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Denote this function as ${a}_{l}$. Here $p$ is prime but not necessary for the solution, just $p \ge 2$ is needed. This solution is for fixed $p$ with $N$ allowed to vary. Now a plot of this function shows that it oscillates until sufficiently large $N$. That is $\lim_{N\rightarrow \infty} {a}_{l} = p+1$. Also the square root term of ${a}_{l}$ establishes that $N\ge 2p(2p-1)$.

The problem is to show that the first occurrence of the global minimum of $p+1$ occurs at $N=p(p^2+p+1)$. From this value of $N$ I can show that the global minimum is $p+1$. I am interested in proving this case because this value of $N$ is a special value of the more general set of problems that I am working on.

I have tried taking the derivative of the ${a}_{l}$ with respect to $k$ with the floor functions dropped where $N\ge p*k$ or $N < (k+1)p$ from $k \le N/p < k+1$. The problem is that when set to zero to find the max/min the variable $k$ vanishes. I have also considered setting the first derivative to be less than zero and solving for $k$. This results in $N=2p(2p-1)$ which is a local max/min.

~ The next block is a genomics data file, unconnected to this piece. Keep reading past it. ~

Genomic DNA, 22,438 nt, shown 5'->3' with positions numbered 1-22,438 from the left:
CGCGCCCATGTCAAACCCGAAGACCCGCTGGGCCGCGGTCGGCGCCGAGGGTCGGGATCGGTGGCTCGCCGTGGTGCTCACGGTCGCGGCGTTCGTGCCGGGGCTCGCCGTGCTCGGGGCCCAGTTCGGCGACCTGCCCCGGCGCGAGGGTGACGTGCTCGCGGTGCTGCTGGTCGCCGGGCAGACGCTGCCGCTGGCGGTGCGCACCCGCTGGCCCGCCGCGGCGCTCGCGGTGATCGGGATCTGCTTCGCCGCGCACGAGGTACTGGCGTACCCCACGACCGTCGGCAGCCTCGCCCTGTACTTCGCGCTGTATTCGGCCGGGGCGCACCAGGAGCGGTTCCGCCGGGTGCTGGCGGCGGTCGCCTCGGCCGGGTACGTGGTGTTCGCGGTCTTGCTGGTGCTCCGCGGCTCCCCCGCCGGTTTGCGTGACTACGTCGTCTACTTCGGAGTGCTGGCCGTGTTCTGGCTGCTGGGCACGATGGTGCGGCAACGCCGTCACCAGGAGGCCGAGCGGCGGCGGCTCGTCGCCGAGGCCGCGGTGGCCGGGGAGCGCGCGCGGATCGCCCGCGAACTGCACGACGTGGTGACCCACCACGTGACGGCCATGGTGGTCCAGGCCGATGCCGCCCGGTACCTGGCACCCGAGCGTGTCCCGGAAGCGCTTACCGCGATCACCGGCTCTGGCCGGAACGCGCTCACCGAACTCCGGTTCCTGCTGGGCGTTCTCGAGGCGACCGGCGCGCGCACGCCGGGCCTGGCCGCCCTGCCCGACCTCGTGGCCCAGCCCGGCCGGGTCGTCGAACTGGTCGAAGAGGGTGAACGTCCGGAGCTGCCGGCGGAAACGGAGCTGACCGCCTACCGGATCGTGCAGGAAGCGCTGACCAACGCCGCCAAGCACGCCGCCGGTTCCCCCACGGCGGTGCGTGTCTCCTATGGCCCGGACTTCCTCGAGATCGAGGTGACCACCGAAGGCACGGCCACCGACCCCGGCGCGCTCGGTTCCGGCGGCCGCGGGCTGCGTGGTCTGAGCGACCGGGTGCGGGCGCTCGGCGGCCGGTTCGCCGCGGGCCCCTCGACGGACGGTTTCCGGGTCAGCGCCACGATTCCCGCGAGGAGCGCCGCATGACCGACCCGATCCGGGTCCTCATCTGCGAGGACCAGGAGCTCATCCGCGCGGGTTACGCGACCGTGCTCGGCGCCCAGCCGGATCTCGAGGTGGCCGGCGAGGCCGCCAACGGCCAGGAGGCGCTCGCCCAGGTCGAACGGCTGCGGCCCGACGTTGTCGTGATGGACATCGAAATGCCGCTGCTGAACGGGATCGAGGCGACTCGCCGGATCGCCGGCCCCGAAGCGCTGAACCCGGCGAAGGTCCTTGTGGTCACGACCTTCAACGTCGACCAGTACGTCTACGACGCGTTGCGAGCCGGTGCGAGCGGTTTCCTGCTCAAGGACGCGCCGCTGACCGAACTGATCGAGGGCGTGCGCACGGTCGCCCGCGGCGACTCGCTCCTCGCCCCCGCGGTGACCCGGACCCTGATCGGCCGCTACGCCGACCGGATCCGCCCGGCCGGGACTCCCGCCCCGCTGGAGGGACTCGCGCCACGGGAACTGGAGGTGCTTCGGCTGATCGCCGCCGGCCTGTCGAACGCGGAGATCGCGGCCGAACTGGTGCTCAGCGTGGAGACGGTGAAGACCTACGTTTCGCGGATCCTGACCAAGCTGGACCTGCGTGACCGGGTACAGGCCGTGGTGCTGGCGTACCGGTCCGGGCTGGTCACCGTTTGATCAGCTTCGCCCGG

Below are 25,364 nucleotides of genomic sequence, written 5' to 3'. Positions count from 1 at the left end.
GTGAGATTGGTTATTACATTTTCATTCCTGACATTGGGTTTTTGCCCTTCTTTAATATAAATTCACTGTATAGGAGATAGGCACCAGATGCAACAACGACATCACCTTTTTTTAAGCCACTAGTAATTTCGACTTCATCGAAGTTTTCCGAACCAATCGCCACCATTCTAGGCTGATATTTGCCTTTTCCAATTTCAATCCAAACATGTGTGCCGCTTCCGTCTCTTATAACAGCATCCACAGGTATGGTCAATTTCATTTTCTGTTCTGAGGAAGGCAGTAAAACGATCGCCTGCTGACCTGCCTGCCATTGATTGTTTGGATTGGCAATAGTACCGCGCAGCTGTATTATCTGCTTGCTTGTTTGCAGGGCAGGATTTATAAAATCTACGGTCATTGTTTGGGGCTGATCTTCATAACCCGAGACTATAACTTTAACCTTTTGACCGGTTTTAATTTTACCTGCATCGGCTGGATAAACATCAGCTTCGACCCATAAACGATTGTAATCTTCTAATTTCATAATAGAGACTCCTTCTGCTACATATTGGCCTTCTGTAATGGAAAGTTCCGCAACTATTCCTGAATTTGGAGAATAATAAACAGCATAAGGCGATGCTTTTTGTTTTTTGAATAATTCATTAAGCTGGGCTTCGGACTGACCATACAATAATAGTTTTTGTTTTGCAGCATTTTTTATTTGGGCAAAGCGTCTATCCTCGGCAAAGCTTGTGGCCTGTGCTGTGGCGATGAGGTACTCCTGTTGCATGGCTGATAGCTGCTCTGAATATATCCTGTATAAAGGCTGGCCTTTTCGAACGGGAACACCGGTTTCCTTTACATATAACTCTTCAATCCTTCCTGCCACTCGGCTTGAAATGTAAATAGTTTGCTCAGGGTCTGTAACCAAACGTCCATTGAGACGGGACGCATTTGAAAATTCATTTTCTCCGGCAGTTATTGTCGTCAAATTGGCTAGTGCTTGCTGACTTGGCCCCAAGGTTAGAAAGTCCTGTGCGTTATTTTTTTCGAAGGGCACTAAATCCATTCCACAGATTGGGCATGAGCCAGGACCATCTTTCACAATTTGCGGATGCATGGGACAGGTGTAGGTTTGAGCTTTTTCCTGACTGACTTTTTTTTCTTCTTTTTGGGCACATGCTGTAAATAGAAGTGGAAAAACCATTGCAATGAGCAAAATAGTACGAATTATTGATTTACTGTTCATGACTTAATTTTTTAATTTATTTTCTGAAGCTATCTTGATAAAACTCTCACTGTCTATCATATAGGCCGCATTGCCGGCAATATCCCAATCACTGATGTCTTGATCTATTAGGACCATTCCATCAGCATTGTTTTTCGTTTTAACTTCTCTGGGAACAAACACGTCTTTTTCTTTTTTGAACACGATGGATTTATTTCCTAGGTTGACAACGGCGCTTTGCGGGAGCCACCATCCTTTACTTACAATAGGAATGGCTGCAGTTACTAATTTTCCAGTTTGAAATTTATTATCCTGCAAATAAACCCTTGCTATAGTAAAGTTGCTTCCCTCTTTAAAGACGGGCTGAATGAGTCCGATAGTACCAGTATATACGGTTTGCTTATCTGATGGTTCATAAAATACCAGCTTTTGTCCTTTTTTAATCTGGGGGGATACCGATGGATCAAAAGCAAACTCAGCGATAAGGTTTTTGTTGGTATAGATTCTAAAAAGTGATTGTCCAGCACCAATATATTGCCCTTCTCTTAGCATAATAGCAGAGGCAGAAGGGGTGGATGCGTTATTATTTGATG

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OK take $N=p*w$ where $w=\lfloor{N/p}\rfloor$. Set ${a}_{l} = p+1$. Then we have $$\lfloor{(1/2)(w+3-2(p+1)-\sqrt{(w+1)^2-4*p*w})}\rfloor$$ Call this function inside the floor function ${a}_{l}^{\prime}$. Then we have the condition from the floor function $0\le {a}_{l}^{\prime} < 1$. Solving for $w$ results in $w>p^2+p$ for $p\ge 2$. Thus the first valid integer solution is $w = p^2+p+1$ or $N=p(p^2+p+1)$. Substitution into the original problem indeed shows that $p+1$ is the global minimum with the first value at $N=p(p^2+p+1)$.

Once could also assume that $N = p*w+v$ where $v=N \text{ mod } p$ where $v \in \left\{{0,1,\cdots, p-1}\right\}$. Then you get $w>p^2+p+v$ where the again the first solution occurs only when $v=0$.

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